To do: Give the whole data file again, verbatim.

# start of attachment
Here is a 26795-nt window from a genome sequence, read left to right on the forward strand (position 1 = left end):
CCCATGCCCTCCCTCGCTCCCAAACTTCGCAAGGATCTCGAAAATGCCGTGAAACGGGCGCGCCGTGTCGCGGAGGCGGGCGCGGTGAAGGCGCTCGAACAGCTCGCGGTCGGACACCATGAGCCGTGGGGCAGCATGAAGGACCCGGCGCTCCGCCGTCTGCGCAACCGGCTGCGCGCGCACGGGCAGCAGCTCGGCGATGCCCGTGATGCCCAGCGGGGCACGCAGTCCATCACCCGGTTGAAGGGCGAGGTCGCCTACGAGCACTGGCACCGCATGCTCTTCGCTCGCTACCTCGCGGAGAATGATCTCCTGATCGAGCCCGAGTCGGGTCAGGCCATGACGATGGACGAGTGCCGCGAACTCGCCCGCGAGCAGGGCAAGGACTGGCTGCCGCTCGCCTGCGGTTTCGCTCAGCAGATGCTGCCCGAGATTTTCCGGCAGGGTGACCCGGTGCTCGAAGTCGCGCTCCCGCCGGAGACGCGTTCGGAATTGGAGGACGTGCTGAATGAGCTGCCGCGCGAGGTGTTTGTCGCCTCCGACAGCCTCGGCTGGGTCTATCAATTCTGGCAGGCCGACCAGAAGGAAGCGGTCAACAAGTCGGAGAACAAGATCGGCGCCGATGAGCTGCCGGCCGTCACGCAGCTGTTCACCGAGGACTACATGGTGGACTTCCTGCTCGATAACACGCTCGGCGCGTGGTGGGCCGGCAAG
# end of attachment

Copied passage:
Here is a 26795-nt window from a genome sequence, read left to right on the forward strand (position 1 = left end):
CCCATGCCCTCCCTCGCTCCCAAACTTCGCAAGGATCTCGAAAATGCCGTGAAACGGGCGCGCCGTGTCGCGGAGGCGGGCGCGGTGAAGGCGCTCGAACAGCTCGCGGTCGGACACCATGAGCCGTGGGGCAGCATGAAGGACCCGGCGCTCCGCCGTCTGCGCAACCGGCTGCGCGCGCACGGGCAGCAGCTCGGCGATGCCCGTGATGCCCAGCGGGGCACGCAGTCCATCACCCGGTTGAAGGGCGAGGTCGCCTACGAGCACTGGCACCGCATGCTCTTCGCTCGCTACCTCGCGGAGAATGATCTCCTGATCGAGCCCGAGTCGGGTCAGGCCATGACGATGGACGAGTGCCGCGAACTCGCCCGCGAGCAGGGCAAGGACTGGCTGCCGCTCGCCTGCGGTTTCGCTCAGCAGATGCTGCCCGAGATTTTCCGGCAGGGTGACCCGGTGCTCGAAGTCGCGCTCCCGCCGGAGACGCGTTCGGAATTGGAGGACGTGCTGAATGAGCTGCCGCGCGAGGTGTTTGTCGCCTCCGACAGCCTCGGCTGGGTCTATCAATTCTGGCAGGCCGACCAGAAGGAAGCGGTCAACAAGTCGGAGAACAAGATCGGCGCCGATGAGCTGCCGGCCGTCACGCAGCTGTTCACCGAGGACTACATGGTGGACTTCCTGCTCGATAACACGCTCGGCGCGTGGTGGGCCGGCAAG